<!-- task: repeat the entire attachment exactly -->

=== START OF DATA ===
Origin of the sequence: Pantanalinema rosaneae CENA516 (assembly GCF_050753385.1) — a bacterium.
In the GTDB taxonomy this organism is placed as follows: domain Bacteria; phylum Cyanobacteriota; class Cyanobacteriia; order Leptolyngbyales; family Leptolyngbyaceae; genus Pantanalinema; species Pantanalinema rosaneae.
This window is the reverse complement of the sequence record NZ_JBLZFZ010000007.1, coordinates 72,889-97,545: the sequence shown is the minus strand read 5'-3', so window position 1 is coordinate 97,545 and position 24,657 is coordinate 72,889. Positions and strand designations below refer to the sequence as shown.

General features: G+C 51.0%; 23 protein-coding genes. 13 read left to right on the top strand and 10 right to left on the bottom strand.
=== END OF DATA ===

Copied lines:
Origin of the sequence: Pantanalinema rosaneae CENA516 (assembly GCF_050753385.1) — a bacterium.
In the GTDB taxonomy this organism is placed as follows: domain Bacteria; phylum Cyanobacteriota; class Cyanobacteriia; order Leptolyngbyales; family Leptolyngbyaceae; genus Pantanalinema; species Pantanalinema rosaneae.
This window is the reverse complement of the sequence record NZ_JBLZFZ010000007.1, coordinates 72,889-97,545: the sequence shown is the minus strand read 5'-3', so window position 1 is coordinate 97,545 and position 24,657 is coordinate 72,889. Positions and strand designations below refer to the sequence as shown.

General features: G+C 51.0%; 23 protein-coding genes. 13 read left to right on the top strand and 10 right to left on the bottom strand.